An Update from the Trial Court

Last week was a busy one at the BBA. Not only did I spend Tuesday as Principal for the Day, but later that evening, the BBA Council had the chance to hear directly from Chief Justice of the Trial Court Paula Carey and Court Administrator Harry Spence – the dynamic duo who lead the Trial Court department. We know that they have extremely busy schedules, so we appreciate the time they took to discuss the status of the courts and give us a sneak peek at what might be in store for the future.

One Mission: Justice with Dignity and Speed,” the court’s strategic plan, has been in place for over a year under Chief Justice Carey and Court Administrator Spence, and through its emphasis on collaboration both internally and with other outside agencies, it has moved the courts forward in leaps and bounds. While change is still ongoing, there are a few significant updates from the discussion that I’d like to share as we continue our own advocacy for the courts:

  • Specialty Courts: The number of specialty courts has been rapidly expanding and is sure to continue to do so; in fact, a portion of the Trial Court’s funding for the year was specially earmarked by the Legislature, indicating lawmakers’ support for the specialty courts. Chief Justice Carey was emphatic about the great work and successes these programs achieve, challenging all of us to attend a specialty court graduation and not cry. One year into a three-year plan, eight new specialty courts have already been added, and, by the end of the year, we are slated to see a total of thirty-five. In addition to expansion, the Trial Court is working to standardize specialty court operation and study outcomes so that we can better measure their effectiveness. This can help us find ways to maximize the effectiveness of the specialty courts in response to specific challenges, such as the opiate crisis, and ultimately reduce rates of recidivism.
  • Technology: This is another area in which we can expect continual change from the courts as they update their systems and move toward becoming more streamlined, efficient, and user-friendly. They are moving to an all-digital system and are aiming to become 90% digitized within the next few years. Already, we can expect to see new features being set into place. For example, in Bristol and Barnstable Counties, attorneys can already find dockets and documents online. In January, they will implement e-filing for civil cases in certain demonstration sites and will soon begin to offer digital preservation of documents. The courts will also completely install MassCourts, the electronic case access tool, for the Superior Court by June. The Trial Court is committed to making its operations more user-friendly and accessible to the general public.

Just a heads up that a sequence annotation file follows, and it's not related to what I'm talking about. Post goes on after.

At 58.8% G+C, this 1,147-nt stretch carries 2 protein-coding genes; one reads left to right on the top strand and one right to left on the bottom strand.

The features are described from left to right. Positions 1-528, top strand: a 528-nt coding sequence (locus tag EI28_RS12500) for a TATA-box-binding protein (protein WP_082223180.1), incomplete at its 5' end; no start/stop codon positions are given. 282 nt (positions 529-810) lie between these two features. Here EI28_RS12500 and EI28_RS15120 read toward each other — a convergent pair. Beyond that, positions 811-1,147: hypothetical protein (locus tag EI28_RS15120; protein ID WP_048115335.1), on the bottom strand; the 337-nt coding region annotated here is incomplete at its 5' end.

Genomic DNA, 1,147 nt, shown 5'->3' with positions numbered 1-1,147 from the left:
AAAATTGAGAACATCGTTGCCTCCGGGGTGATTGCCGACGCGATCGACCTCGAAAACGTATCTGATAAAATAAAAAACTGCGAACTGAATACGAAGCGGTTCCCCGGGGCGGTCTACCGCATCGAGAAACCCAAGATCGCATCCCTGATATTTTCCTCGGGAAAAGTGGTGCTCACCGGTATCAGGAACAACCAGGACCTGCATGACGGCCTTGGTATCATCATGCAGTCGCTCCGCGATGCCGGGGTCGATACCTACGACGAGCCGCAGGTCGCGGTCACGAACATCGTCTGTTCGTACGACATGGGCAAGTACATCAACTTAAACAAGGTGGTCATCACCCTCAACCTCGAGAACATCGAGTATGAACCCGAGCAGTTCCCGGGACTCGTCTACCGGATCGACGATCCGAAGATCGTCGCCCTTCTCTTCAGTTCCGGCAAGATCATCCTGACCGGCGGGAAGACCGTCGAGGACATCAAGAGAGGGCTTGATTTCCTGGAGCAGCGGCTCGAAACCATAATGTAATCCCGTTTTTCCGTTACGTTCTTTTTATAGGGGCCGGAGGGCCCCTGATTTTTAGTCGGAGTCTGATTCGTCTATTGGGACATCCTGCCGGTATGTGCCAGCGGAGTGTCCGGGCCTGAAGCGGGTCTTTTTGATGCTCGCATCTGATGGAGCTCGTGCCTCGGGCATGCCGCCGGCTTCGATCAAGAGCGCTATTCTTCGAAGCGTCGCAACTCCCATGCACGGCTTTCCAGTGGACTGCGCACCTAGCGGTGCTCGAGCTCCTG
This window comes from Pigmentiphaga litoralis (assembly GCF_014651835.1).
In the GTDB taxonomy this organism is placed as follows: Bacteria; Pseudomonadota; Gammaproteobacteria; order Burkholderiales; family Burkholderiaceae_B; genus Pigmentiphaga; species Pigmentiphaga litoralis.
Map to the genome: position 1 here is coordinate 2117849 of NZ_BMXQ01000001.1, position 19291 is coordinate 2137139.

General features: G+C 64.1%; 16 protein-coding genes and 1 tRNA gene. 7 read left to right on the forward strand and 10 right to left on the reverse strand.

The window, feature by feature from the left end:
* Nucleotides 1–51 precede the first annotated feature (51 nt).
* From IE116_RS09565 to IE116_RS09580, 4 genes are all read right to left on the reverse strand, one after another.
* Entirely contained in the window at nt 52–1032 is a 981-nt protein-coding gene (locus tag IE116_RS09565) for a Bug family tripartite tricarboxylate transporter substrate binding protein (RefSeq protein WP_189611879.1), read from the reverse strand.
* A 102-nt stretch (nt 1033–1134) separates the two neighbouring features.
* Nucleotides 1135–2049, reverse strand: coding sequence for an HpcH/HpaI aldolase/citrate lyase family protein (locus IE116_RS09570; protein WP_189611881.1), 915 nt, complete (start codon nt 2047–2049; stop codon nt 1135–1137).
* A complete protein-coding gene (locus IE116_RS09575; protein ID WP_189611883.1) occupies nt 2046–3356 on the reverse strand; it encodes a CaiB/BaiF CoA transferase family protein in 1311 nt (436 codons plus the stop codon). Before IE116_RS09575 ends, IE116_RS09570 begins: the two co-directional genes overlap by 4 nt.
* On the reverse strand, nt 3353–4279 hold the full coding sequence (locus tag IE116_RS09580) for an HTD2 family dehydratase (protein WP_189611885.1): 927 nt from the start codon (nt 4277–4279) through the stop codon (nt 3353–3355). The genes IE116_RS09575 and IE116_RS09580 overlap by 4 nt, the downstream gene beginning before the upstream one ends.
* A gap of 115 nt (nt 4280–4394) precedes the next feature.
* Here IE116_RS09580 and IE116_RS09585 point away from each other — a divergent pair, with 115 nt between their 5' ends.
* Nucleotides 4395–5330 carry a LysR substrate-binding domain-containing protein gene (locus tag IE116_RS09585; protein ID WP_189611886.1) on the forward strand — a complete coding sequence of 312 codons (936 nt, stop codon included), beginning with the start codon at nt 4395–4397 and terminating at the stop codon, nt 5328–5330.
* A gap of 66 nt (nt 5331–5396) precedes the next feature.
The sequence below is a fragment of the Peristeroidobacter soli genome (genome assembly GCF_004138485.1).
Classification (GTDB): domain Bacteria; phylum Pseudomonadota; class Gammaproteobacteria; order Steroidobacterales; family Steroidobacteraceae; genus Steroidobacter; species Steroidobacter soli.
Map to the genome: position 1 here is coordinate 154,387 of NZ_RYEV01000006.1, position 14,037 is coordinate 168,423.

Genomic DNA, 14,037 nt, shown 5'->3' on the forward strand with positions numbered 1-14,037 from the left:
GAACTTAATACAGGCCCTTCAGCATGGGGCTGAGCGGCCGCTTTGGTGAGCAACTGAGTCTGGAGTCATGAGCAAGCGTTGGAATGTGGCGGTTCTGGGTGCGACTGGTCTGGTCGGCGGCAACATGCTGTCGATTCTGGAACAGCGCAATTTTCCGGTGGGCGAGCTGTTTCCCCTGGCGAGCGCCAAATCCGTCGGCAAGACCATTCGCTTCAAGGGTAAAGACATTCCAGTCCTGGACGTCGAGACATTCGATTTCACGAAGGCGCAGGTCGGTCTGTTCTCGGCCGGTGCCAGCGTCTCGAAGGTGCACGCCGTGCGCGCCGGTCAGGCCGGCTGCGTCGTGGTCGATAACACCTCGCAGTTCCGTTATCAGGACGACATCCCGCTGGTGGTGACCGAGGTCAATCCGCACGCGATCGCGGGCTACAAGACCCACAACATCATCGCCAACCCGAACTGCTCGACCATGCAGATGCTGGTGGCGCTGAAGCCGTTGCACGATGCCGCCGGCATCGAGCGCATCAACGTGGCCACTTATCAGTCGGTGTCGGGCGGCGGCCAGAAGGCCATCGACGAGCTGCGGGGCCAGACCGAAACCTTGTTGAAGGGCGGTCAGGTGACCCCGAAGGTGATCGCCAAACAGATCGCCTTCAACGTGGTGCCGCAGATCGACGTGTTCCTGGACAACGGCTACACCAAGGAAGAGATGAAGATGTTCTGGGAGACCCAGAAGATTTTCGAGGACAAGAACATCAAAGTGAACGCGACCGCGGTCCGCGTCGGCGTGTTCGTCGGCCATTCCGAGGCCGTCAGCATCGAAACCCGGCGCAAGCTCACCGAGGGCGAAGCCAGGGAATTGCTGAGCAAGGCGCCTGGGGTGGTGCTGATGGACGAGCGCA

• Security Screening: Under the guidance of their Director of Security Jeff Morrow – formerly of NCIS – the court has identified security issues in the courthouses and is working to address them. It may mean stricter security measures for all, but this will likely be a worthwhile trade-off for the added peace of mind. I found this particularly striking as the courts are hoping to maintain a dialogue with the bar to figure out the most effective way to ensure the safety of all who enter any courthouse.

We also heard more about the court service center that recently opened at the Brooke Courthouse, which has assisted over 3,000 litigants since June. New court service centers are in the works for all major courthouses across the Commonwealth. We are proud that our most recent Public Interest Leadership class had the opportunity to work with the courts to develop materials for the center and help it to launch – it’s a great example of how the bench and bar can collaborate on issues of mutual interest. It is a privilege to work with powerhouses like Chief Justice Carey and Court Administrator Spence, and we’re looking forward to lending our support as the year progresses. This stated mission of “justice with dignity and speed” is one that we share wholeheartedly.